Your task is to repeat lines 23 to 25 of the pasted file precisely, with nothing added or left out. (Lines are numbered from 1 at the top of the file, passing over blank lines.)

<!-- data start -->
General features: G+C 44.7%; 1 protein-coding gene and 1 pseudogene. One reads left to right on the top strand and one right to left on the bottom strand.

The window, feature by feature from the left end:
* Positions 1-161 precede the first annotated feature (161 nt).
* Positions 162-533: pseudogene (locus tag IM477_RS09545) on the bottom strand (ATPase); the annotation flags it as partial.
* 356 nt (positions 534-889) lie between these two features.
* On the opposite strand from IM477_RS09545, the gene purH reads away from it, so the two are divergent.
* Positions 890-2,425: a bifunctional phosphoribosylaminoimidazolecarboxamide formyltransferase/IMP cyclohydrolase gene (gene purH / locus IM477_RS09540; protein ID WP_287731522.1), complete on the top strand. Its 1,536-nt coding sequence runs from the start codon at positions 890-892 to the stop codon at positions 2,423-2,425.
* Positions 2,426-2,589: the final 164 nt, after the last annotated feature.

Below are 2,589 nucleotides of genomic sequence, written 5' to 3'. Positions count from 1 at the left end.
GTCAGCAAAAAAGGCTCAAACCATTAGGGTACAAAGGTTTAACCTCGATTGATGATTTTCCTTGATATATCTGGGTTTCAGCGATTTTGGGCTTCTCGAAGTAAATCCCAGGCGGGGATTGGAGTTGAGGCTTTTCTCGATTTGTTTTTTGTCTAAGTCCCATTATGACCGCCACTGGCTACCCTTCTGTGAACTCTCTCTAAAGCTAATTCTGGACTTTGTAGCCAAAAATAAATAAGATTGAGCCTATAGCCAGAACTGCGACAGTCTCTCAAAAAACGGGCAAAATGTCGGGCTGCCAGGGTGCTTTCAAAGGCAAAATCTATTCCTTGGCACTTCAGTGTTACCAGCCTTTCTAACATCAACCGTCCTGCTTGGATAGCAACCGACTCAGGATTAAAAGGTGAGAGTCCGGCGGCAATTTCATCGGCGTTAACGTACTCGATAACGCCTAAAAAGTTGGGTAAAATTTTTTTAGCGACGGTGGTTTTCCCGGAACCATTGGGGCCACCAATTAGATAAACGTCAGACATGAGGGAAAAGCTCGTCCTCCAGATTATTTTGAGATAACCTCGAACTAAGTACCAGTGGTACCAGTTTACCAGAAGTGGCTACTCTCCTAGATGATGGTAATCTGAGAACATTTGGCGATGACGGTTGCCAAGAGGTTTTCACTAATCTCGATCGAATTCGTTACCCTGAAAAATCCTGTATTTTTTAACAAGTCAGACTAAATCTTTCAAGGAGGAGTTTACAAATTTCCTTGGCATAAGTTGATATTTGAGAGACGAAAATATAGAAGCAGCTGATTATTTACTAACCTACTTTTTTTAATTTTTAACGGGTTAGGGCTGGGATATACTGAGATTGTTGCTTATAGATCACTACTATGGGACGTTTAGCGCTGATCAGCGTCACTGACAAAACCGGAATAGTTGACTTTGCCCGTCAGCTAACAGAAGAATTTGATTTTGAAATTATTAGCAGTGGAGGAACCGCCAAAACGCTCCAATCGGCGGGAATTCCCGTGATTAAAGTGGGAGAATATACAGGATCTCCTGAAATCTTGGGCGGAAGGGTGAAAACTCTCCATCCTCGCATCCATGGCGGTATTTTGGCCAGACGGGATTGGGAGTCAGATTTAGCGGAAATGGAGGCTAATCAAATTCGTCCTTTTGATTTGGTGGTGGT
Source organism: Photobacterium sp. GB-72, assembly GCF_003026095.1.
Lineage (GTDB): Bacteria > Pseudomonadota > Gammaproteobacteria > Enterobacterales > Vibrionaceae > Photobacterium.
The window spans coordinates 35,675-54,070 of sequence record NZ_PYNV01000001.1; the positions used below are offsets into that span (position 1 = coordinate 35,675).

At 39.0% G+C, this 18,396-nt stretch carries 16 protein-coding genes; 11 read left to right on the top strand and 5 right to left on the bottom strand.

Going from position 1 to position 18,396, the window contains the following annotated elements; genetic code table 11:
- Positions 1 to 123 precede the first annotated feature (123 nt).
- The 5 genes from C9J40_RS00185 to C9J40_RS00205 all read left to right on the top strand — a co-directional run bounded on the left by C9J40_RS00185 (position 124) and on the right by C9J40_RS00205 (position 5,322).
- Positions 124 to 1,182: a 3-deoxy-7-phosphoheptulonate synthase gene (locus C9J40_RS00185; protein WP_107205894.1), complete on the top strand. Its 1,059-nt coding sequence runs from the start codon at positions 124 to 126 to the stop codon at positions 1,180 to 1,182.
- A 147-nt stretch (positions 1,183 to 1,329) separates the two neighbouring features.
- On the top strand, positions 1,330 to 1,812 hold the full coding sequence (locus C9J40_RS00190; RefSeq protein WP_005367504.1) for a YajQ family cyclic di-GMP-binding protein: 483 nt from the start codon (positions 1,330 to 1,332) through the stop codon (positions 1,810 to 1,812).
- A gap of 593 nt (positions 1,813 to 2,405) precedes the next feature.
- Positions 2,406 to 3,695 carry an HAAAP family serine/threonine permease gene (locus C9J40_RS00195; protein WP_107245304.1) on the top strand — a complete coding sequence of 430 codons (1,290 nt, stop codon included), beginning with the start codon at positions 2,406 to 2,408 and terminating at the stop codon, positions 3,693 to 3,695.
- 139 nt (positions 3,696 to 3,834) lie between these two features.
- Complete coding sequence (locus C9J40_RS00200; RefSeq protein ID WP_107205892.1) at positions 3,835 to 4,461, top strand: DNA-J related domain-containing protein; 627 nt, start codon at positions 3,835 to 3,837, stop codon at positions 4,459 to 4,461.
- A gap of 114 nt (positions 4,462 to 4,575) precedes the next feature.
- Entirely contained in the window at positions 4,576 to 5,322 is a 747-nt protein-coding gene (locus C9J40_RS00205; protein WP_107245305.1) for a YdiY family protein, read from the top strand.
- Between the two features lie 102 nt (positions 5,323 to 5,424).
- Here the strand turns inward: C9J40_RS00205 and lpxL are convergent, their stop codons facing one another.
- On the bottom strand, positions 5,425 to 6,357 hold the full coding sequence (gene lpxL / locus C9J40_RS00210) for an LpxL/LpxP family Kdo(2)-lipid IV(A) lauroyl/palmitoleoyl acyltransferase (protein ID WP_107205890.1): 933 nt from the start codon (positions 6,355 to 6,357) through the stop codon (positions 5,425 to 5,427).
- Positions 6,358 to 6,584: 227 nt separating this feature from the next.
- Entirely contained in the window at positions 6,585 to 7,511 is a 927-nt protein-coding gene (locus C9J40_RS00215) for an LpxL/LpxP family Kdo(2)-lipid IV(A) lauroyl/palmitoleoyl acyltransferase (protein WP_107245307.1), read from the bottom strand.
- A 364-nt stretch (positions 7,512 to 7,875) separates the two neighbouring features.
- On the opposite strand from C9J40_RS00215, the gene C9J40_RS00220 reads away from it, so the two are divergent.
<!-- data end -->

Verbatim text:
- 139 nt (positions 3,696 to 3,834) lie between these two features.
- Complete coding sequence (locus C9J40_RS00200; RefSeq protein ID WP_107205892.1) at positions 3,835 to 4,461, top strand: DNA-J related domain-containing protein; 627 nt, start codon at positions 3,835 to 3,837, stop codon at positions 4,459 to 4,461.
- A gap of 114 nt (positions 4,462 to 4,575) precedes the next feature.